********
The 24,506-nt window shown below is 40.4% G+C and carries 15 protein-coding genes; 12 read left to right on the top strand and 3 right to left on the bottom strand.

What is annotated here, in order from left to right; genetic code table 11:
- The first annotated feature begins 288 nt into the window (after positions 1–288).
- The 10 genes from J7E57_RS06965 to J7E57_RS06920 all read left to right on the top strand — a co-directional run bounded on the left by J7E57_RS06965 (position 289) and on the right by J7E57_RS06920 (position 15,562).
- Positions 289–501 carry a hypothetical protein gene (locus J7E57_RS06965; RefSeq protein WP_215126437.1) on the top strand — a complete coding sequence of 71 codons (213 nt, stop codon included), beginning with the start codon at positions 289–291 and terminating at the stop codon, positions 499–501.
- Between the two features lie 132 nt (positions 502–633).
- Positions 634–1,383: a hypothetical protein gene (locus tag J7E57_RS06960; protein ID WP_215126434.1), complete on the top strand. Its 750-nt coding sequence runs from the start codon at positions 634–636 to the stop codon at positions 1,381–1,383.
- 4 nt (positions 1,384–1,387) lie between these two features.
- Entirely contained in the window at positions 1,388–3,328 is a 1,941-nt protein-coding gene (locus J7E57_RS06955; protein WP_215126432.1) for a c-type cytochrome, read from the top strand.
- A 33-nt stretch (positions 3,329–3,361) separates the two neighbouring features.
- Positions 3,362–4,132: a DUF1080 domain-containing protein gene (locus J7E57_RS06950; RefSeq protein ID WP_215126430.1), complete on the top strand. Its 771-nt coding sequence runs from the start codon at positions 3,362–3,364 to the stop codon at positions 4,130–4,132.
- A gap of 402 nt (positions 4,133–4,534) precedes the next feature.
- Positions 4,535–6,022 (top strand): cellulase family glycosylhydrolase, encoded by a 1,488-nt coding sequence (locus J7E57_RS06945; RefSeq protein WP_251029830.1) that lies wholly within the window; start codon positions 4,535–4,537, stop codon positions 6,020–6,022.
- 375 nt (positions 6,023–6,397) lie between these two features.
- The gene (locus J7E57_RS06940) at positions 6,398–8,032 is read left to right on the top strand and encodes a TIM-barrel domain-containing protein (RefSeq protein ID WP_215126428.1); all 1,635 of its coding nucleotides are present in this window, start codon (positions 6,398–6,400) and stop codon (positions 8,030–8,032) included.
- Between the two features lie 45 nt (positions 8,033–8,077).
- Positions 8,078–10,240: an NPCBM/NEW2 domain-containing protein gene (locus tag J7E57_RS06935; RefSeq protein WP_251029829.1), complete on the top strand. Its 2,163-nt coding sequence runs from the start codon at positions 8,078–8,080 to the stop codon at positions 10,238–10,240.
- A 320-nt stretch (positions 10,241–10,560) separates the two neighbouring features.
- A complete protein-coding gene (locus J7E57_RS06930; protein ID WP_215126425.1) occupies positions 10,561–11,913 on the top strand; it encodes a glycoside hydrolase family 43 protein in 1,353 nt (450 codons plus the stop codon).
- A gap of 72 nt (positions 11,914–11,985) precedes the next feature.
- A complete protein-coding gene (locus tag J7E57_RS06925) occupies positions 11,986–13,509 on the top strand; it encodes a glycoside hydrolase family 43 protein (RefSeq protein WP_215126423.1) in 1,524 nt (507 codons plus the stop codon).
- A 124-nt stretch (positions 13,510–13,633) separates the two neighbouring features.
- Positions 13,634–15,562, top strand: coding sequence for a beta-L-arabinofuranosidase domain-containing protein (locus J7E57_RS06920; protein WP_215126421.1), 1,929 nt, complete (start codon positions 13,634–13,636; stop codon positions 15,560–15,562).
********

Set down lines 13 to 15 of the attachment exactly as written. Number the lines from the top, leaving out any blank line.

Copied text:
- Positions 4,535–6,022 (top strand): cellulase family glycosylhydrolase, encoded by a 1,488-nt coding sequence (locus J7E57_RS06945; RefSeq protein WP_251029830.1) that lies wholly within the window; start codon positions 4,535–4,537, stop codon positions 6,020–6,022.
- 375 nt (positions 6,023–6,397) lie between these two features.
- The gene (locus J7E57_RS06940) at positions 6,398–8,032 is read left to right on the top strand and encodes a TIM-barrel domain-containing protein (RefSeq protein ID WP_215126428.1); all 1,635 of its coding nucleotides are present in this window, start codon (positions 6,398–6,400) and stop codon (positions 8,030–8,032) included.